Monday night fireworks were pushing the envelope. While they were supposed to be class “B” ( the limit for private use), many of the mortars seemed to extend a little to far up and out – approaching the limits for professional use. We opened with the Star Spangled Banner, and an honor presentation of our military and former military folk from the CJA. Even the Sheriff showed up to see if we were done for the night! Ha!
Tuesday night we had a rain storm, so the campfire was canceled, and movies extended. Our honored warrior this year was Audie Murphy, the most decorated hero of WWII. Tuesday evening we watched “To Hell and Back” a dramatization of his war experiences. We also had many unique classes throughout the camp in addition to the regular “boards” and variants thereof. For example, Tom Berner, Gold Sash, taught several Tai Chi Ch’uan courses. Others included Bokken, Kendo, Shiatsu, Judo, Hanbo, Jo, Knife Defense and Sparring, Rokushaku Bo, CPR and First Aid, etc., etc.
Wednesday morning early we had a special ceremony: the Bear Clan Warrior Society of the White Mountain Apache, and seven new members were brought in: Marcos, Dan, Cory, Brian, Hiro, and Curtis as warriors, and Denise as our “Clan Mother” (one of the most powerful positions in the clan). All were given their new warrior names, and gifts from the other warriors. “Initiation” occurred in the evening at the Indian Drum Tracking class in the forest adjoining our camp. Other important action included Standing Bear appointing Medicine Wolf (David Hallowell) as “Sub Chief”, and Grey Wolf appointing Thunder Hawk (Chris Andrews) as “Sub War Chief”.
A thunderstorm deferred the Astronomy and Orienteering class until after the Drum Walk! Several of us reacquainted ourselves with the major constellations and how to navigate by the stars.
Thursday evening was the campfire performance of a local group: Traole Gaol, which played ancient Celtic, Scottish, and Irish music. This was very appropriate, as it followed the showing of Rob Roy, a true story of a Scottish warrior and leader.
Friday morning after Hiro-sans’ last class, we took many family, individual, and group pictures. We presented the family with the hand carved bears (by Dan Walking Starr). After dinner on Friday we made the final presentations: medals for contest winners, Awards for top scorers at the various range venues, and the prize drawings. Many incredible prizes were donated for the raffle and were all eagerly claimed.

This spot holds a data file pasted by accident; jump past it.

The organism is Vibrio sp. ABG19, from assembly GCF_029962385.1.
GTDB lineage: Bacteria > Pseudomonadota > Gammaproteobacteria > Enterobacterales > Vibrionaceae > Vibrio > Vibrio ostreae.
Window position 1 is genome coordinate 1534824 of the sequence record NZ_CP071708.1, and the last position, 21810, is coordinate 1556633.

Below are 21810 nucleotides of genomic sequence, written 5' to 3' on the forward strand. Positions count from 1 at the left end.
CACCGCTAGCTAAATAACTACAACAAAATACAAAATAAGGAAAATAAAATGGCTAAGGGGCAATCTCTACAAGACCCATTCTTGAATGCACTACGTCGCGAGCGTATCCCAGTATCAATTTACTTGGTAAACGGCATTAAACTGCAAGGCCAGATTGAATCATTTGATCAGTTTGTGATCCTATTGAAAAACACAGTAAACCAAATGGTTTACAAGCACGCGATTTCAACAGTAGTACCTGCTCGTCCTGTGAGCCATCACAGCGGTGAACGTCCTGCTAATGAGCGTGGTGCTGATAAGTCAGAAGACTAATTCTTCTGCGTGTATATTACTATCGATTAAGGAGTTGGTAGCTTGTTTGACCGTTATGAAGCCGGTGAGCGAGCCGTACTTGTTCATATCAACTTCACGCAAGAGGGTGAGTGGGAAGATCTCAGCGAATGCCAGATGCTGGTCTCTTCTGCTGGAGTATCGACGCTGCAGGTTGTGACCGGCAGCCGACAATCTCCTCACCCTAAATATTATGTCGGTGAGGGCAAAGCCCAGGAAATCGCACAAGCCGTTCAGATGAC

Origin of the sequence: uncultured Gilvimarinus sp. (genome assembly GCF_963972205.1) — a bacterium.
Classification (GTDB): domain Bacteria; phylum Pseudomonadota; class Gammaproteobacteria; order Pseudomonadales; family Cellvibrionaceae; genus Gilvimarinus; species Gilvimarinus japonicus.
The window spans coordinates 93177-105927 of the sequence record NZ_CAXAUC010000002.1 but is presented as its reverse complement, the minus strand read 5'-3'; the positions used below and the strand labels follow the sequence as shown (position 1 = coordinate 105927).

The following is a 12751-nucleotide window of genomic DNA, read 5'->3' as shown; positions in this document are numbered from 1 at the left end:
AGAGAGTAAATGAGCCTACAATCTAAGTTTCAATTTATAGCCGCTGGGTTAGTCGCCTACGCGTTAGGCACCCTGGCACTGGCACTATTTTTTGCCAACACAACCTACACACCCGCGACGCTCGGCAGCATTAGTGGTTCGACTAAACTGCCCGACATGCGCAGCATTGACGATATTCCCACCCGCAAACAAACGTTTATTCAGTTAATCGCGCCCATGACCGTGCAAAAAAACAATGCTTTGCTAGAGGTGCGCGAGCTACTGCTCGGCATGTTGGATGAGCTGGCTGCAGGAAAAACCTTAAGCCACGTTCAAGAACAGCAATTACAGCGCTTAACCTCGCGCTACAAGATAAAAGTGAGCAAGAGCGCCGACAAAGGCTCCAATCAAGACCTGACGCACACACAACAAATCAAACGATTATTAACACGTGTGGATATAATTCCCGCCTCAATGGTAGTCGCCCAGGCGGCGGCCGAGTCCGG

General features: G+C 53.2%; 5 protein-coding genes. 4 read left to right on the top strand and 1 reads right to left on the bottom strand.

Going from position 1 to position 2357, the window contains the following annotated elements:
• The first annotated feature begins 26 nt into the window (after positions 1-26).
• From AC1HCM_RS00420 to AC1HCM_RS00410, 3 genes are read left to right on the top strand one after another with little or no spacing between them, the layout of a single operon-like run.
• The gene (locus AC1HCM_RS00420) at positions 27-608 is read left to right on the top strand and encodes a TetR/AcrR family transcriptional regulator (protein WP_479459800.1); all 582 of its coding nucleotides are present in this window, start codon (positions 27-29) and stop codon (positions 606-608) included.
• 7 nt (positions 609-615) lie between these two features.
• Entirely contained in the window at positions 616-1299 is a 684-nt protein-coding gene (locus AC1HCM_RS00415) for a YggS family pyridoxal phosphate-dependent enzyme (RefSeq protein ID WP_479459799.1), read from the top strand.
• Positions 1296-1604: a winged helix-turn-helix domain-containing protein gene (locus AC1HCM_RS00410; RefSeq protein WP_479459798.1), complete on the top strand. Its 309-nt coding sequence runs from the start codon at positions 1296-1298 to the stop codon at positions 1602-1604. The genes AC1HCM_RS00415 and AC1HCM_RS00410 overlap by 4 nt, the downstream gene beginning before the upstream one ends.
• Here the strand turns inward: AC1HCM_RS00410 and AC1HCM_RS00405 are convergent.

A variety of meals were prepared by our favorite camp cook, April Hart. Tom Berner gave her a hand and also made daily runs to the store for more. “Prof. Tarts” were popular again this year at breakfast, along with the great Costco muffins, Eggos, and fruit yogurt cups. Of course the coffee urn was running full blast, when it wasn’t throwing a breaker!
Folks started to pack and leave after the Friday evening presentations and raffle, while some watched another movie and stayed the night. The next day the Southern California contingent went up to tour Glacier Park and then headed home. Still others stayed on till their flights were scheduled, with Jason holding the record, flying out Monday morning (7/30/01).
We extend a really big “THANK YOU” to each and every one of you who helped with the 2001 CJA Summer Camp, and made it the resounding success that it was!!
We are planning a Camp Journal 2001 full of articles, 20 or more pages of great candid color pictures, etc. The cost will be about $20 each, but we think it will be a treasure you will read, share and remember for years to come! If you are interested please e-mail me that you would like to purchase one or more.